Under or overestimating capacity requirements could mean the cloud doesn’t work the way it should.
Using the cloud is a great way of ensuring data can be stored and accessed easily and safely, but organisations may find it does not work effectively for them if they do not have the right capacity.
This is the warning of Morgan Stanley executive director for IT strategy Evangelos Kotsovinos, who told Computer Weekly maximum IT efficiency can only be achieved with good capacity planning and management.
"Many enterprises move to cloud computing without a detailed capacity management strategy because cloud platform is seen as infinitely elastic," he explained.
However, this may not be the case – and add-on packages needed when storage is exceeded could prove to be expensive.
Mr Kotsovinos recommended avoiding this by working out how much space is needed beforehand and then making sure over or under-provisioning is not a problem.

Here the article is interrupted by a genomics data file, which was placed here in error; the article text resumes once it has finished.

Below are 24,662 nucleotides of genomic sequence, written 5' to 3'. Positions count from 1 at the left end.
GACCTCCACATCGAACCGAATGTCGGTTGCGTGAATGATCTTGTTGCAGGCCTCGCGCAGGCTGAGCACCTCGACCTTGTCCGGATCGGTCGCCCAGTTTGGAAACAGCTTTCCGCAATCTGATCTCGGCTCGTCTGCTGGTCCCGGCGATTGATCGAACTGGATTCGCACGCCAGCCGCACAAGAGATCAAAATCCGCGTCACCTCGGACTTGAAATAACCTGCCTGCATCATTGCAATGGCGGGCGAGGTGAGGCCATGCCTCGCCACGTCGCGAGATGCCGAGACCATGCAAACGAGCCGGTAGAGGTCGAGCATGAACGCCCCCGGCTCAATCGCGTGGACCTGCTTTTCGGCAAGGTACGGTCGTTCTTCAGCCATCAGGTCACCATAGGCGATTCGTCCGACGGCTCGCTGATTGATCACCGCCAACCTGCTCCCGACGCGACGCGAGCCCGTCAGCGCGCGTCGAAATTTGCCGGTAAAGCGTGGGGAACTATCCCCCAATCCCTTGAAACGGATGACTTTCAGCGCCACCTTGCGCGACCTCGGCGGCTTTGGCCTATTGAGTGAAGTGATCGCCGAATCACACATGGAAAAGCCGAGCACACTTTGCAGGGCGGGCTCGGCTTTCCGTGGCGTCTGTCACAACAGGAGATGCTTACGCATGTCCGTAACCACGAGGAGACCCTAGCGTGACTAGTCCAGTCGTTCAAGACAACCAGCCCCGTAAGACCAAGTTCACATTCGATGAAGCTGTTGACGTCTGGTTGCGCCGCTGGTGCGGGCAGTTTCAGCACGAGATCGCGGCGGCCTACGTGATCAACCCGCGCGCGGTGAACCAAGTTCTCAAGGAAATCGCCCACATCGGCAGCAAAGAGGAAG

"It is all OK when you are doing cloud on a small scale, but when you do it at a high level for applications that are disparate and mission-critical, it is important to think about storage requirements," the expert added.
Mr Kotsovinos also advised against using the cloud as just an extended system for HR paperwork and emails, as it has so much more to offer businesses of all sizes.
"It is important to have clarity on what can go on the cloud and what cannot," he remarked.
This comes after Home Office IT director Denise McDonagh told the same news provider she thinks that anything that can be commoditised should be in the cloud.
"Why develop your own secure email if there is a secure email cloud service?" she pointed out.
Outsourcing requirements to a company like Dajon could be an easy way of skipping all these issues and having everything managed securely and within easy reach, as well as ensuring thorough data protection.